Can You Actually Send Potato Parcel? This 'Shark Tank' Product Is A One-Of-A-Kind Message

Most of the companies that appear on Shark Tank are looking for investments from the millionaire and billionaire entrepreneurs in order to stay alive and thrive. But once in a while, a company will come along that will make you wonder, Is that for real? Potato Parcel, which will be featured in Friday night's new episode of Shark Tank, may be one such company. But perhaps you need to look at whether or not you can actually send Potato Parcel before you judge the company too harshly.

Yes, you actually can. And once you learn a little bit more about what Potato Parcel is all about and the type of product the company offers, that fact is either going to put a smile on your face or make you question the future of business itself.

The name of this company isn't just a funny or clever moniker; it actually describes what it does. That's right. Potato Parcel allows you to send potatoes with personalized messages to your loved ones. Sure, you could write on a potato yourself and send it through the mail, but why do it yourself when you can have someone else do it for you?

But you may also be thinking, why do it at all? The company offers up this explanation for why sending someone a spud may be a welcome gesture on the "About Us" page on its website: "Thinking of sending a Birthday, Congrats, Get Well Soon card? This is a quirky and hilarious alternative to the traditional card! Your friends, family, and others will get a kick out of it!" Well, I can't really argue with that.

So how do you send someone a so-called potato parcel, anyway? It's probably easier than cooking a potato, that's for sure. All you have to do is head over to Potato Parcel's website, choose the kind of potato you'd like to send, write your message (it has to be 130 characters or less), add it to your cart, and buy it like you would any other product online. The types of potatoes you can customize include the Potato Parcel ($9.99), which is a tuber with a handwritten message on it, a Potato Pal ($14.99), which can come with someone's photo on it, or a Potato Postcard ($12.99), which can feature a whole photo on it. It looks like Potato Parcel products can only be sent in the U.S., Canada, the U.K. and Europe as of now. They can also be sent anonymously if you so choose.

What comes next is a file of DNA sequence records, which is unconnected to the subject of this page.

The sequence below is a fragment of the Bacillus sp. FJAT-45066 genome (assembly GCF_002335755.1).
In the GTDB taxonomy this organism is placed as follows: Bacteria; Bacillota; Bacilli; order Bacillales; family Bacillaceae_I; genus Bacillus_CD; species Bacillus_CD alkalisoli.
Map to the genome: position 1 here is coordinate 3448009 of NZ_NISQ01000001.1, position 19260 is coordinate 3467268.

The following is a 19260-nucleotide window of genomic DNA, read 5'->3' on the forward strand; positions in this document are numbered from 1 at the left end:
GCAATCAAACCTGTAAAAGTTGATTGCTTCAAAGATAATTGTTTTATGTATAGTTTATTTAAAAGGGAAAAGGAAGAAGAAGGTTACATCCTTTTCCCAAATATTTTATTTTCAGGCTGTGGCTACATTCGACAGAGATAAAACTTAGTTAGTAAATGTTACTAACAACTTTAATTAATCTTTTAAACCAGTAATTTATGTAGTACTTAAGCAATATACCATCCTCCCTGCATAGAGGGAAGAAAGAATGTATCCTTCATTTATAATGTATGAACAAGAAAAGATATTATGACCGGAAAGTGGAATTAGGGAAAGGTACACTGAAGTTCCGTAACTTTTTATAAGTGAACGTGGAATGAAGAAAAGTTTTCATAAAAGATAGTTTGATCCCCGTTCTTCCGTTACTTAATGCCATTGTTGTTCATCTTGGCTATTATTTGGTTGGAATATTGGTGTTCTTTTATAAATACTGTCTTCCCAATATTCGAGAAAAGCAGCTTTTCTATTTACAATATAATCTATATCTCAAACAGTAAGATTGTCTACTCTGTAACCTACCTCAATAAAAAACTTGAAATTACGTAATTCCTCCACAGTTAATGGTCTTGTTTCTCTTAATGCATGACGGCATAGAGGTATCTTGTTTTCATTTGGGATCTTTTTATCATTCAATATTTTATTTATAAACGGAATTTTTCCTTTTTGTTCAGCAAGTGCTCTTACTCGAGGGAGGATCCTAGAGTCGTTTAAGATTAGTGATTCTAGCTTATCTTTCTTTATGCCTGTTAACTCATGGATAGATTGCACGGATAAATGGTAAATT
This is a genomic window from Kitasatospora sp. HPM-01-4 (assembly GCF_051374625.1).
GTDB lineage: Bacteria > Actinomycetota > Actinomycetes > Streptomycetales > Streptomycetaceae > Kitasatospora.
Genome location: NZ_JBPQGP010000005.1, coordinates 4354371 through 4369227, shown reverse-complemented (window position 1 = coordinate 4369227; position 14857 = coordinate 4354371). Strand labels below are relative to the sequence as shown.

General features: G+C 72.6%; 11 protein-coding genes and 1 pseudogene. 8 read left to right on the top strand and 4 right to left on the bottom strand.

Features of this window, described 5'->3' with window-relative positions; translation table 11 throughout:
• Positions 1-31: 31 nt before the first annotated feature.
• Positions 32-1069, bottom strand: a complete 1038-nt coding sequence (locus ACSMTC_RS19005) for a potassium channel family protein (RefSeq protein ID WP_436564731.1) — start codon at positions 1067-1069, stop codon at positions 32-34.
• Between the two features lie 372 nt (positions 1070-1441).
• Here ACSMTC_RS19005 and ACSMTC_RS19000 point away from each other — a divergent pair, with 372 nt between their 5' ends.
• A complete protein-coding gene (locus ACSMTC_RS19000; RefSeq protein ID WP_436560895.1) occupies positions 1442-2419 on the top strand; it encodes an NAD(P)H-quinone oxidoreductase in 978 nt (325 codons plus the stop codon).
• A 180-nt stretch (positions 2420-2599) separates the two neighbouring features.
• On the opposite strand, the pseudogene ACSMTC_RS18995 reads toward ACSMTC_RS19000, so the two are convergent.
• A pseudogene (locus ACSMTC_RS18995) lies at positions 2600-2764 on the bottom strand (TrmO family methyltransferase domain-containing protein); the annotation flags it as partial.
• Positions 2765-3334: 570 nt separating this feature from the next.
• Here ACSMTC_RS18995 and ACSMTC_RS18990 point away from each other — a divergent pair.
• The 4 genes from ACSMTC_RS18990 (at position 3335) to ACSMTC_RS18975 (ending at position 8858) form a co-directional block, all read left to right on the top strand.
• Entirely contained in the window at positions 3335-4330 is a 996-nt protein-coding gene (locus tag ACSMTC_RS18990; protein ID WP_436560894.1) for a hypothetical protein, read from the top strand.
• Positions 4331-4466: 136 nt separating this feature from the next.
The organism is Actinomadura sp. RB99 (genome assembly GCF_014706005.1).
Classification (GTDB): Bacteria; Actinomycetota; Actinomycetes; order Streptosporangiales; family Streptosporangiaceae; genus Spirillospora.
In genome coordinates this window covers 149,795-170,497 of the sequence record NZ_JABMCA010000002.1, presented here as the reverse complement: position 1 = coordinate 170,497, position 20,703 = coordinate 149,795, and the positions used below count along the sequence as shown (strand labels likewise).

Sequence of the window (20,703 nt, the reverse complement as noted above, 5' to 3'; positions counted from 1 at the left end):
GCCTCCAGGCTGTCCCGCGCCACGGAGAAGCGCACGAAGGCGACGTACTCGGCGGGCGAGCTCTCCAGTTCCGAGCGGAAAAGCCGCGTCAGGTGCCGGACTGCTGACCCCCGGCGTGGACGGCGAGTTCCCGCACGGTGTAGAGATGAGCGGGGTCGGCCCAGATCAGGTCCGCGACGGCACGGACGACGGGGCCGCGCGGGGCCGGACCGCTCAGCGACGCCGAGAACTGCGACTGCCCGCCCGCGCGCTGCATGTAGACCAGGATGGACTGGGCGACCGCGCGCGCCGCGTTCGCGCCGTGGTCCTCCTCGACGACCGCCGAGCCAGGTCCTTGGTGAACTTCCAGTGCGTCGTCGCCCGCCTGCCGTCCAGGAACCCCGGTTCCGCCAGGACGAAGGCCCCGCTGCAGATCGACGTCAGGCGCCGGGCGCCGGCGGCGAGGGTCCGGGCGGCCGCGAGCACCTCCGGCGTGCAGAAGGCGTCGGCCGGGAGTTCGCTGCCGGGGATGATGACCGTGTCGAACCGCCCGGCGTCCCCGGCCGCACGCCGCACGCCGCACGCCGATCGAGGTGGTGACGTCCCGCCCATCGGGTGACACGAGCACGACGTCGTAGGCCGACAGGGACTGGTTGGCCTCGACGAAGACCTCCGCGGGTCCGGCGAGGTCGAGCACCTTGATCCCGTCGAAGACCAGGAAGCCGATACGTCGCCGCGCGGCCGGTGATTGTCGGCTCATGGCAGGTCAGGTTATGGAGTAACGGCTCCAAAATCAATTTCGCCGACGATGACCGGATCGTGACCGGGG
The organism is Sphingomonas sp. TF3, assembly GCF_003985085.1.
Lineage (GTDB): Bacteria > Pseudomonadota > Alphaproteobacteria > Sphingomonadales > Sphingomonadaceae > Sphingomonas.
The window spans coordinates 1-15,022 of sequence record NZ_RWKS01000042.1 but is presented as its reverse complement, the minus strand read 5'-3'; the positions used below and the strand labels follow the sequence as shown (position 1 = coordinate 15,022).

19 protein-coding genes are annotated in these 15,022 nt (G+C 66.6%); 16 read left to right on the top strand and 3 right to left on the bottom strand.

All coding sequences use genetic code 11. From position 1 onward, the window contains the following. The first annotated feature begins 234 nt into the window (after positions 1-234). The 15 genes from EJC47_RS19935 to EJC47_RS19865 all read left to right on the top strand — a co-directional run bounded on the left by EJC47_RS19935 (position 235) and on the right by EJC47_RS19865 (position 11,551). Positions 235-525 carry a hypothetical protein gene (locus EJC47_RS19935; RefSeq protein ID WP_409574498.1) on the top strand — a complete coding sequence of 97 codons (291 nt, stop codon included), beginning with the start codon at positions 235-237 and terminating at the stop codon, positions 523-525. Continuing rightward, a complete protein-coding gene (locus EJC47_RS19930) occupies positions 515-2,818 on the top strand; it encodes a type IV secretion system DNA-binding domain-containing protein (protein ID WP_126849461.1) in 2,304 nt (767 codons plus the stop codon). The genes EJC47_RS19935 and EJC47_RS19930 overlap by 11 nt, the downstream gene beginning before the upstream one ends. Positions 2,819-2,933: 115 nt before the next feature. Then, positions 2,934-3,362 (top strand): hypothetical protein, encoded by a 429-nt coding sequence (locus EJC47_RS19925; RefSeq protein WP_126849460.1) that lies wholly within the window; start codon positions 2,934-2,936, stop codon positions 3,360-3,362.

Potato Parcel was originally conceived of as a creative way for people to surprise others with messages. "I wanted to change the way we communicated with each other in a brand new way by allowing people to send an anonymous message ... on a potato," founder Alex Craig told Mashable in August 2015. "There are so many apps and new technologies that are trying to revolutionize communication and I wanted to do it in a much simpler way."

As for what you do with your potato after you receive it, well, you can only cherish it or laugh at it or whatever reaction you'll have to it for so long because potatoes eventually go bad and will need to be disposed of. And the company does not recommend eating the taters because "they have ink and can pick up bacteria during the shipping process," according to Potato Parcel's FAQ page on its website. So it's probably best to just take a picture of it right after you receive it in the mail so you can remember it forever.

Though Craig's girlfriend told him Potato Parcel "is the stupidest idea" she had ever heard, according to his interview with WFAA, it earned $25,000 in sales in February 2016, Quartz reported in March. With numbers like that, the Sharks should actually take Potato Parcel very seriously.

Images: Michael Desmond/ABC (2)